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04/02/2016

Editor's note: Negotiating the information roadblock

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If there is one thing Whitehall-watchers agree on, it is that for 20 years Budget speeches, Comprehensive Spending Reviews and the Amazonian forest of documents accompanying them have become more misleading than reliable, writes  The Planner's consultant editor Huw Morris.

Huw MorrisIn November’s spending review, rather than unveiling the actual settlements the Treasury reached with departments, it published comparisons with its own spending review baseline. – the same baseline it had absolutely no intention of sticking to. In one example, the Department for Energy and Climate Change’s day-to-day spending fell by around 40 per cent rather than the 16 per cent featured by the Treasury.

The spending review means efficiency reforms, which alongside the drive to devolution, increase the emphasis on learning from what’s happening in the country. Here lies an information roadblock. Too often the right data does not exist. Or there is too much data to make the right decision. Or there aren’t the people to find the right information. Or that the information is out there but nobody knows how to use it. Sounds like Yes, Minister.

To add fuel to the fire, research by YouGov last year found that 53 per cent of the public wants to be involved in big policy decisions but only 7 per cent feel they are heard. That’s a recipe for rancour when the climate is dominated by the need for tough decisions.

A study by the Institute for Government offers some lessons on how to engage the public that will sound familiar to many in planning and development.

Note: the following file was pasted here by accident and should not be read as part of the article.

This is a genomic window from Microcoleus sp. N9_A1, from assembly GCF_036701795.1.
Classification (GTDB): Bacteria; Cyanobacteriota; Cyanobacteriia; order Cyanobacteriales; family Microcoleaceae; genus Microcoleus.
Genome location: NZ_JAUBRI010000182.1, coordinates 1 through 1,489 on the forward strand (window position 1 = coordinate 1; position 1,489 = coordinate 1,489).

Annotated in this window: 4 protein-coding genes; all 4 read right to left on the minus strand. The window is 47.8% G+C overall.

“Research by YouGov last year found that 53 per cent of the public want to be involved in major policy decisions but only 7 per cent feel they are heard"

The public is either unclear about what it can achieve through participation or, more dangerously, its expectations are too high. People want to see their involvement has an impact.

They also want to be involved early. The institute highlights Amsterdam’s Schiphol Airport, where two years of engagement led people to approve its expansion with noise and pollution controls. There’s a lesson there as the UK agonises over airport expansion in the South-East. Then there is involving the right people through the right channels – targeting specific groups who use a service, not just the general public.

What has to change? One-off consultations are barely exercises in listening, particularly when they have sharp deadlines. And there is still a prevailing attitude that engagement is a benevolent act from on high when the public might just help find a better outcome.

And if engagement was a continuous feature of services, this would lead to pools of people who could be mobilised when hard decisions had to be made. Planners could teach the country a few things in some of these fields but take a few tips in others as we struggle to do more with less.

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